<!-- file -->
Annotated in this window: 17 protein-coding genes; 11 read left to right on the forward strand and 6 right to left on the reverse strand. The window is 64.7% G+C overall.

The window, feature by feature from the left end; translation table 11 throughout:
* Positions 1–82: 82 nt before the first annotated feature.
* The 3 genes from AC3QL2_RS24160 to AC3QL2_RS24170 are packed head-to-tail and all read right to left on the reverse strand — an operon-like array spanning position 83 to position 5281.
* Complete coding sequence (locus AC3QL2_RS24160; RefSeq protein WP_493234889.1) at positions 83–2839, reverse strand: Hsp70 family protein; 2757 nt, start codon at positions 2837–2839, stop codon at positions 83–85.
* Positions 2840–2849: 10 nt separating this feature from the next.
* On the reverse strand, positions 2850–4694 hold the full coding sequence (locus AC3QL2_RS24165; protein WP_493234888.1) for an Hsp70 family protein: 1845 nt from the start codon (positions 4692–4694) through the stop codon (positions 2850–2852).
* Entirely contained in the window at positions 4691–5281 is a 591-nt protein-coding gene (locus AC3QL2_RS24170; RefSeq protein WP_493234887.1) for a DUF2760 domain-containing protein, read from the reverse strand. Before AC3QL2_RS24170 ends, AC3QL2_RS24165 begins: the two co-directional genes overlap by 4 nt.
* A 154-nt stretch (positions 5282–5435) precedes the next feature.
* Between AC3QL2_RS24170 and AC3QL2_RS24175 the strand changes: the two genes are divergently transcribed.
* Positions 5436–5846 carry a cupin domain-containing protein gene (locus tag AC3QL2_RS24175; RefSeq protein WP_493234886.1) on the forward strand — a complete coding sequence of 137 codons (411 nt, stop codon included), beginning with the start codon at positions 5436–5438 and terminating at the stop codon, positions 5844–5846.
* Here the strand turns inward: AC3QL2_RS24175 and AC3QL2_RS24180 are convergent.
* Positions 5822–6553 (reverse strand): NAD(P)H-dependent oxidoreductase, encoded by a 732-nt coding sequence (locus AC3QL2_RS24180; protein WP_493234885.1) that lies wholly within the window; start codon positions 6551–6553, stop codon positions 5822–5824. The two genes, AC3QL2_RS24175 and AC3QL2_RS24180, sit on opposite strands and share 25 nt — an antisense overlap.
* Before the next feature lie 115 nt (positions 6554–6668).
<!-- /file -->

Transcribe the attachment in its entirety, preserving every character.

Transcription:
Annotated in this window: 17 protein-coding genes; 11 read left to right on the forward strand and 6 right to left on the reverse strand. The window is 64.7% G+C overall.

The window, feature by feature from the left end; translation table 11 throughout:
* Positions 1–82: 82 nt before the first annotated feature.
* The 3 genes from AC3QL2_RS24160 to AC3QL2_RS24170 are packed head-to-tail and all read right to left on the reverse strand — an operon-like array spanning position 83 to position 5281.
* Complete coding sequence (locus AC3QL2_RS24160; RefSeq protein WP_493234889.1) at positions 83–2839, reverse strand: Hsp70 family protein; 2757 nt, start codon at positions 2837–2839, stop codon at positions 83–85.
* Positions 2840–2849: 10 nt separating this feature from the next.
* On the reverse strand, positions 2850–4694 hold the full coding sequence (locus AC3QL2_RS24165; protein WP_493234888.1) for an Hsp70 family protein: 1845 nt from the start codon (positions 4692–4694) through the stop codon (positions 2850–2852).
* Entirely contained in the window at positions 4691–5281 is a 591-nt protein-coding gene (locus AC3QL2_RS24170; RefSeq protein WP_493234887.1) for a DUF2760 domain-containing protein, read from the reverse strand. Before AC3QL2_RS24170 ends, AC3QL2_RS24165 begins: the two co-directional genes overlap by 4 nt.
* A 154-nt stretch (positions 5282–5435) precedes the next feature.
* Between AC3QL2_RS24170 and AC3QL2_RS24175 the strand changes: the two genes are divergently transcribed.
* Positions 5436–5846 carry a cupin domain-containing protein gene (locus tag AC3QL2_RS24175; RefSeq protein WP_493234886.1) on the forward strand — a complete coding sequence of 137 codons (411 nt, stop codon included), beginning with the start codon at positions 5436–5438 and terminating at the stop codon, positions 5844–5846.
* Here the strand turns inward: AC3QL2_RS24175 and AC3QL2_RS24180 are convergent.
* Positions 5822–6553 (reverse strand): NAD(P)H-dependent oxidoreductase, encoded by a 732-nt coding sequence (locus AC3QL2_RS24180; protein WP_493234885.1) that lies wholly within the window; start codon positions 6551–6553, stop codon positions 5822–5824. The two genes, AC3QL2_RS24175 and AC3QL2_RS24180, sit on opposite strands and share 25 nt — an antisense overlap.
* Before the next feature lie 115 nt (positions 6554–6668).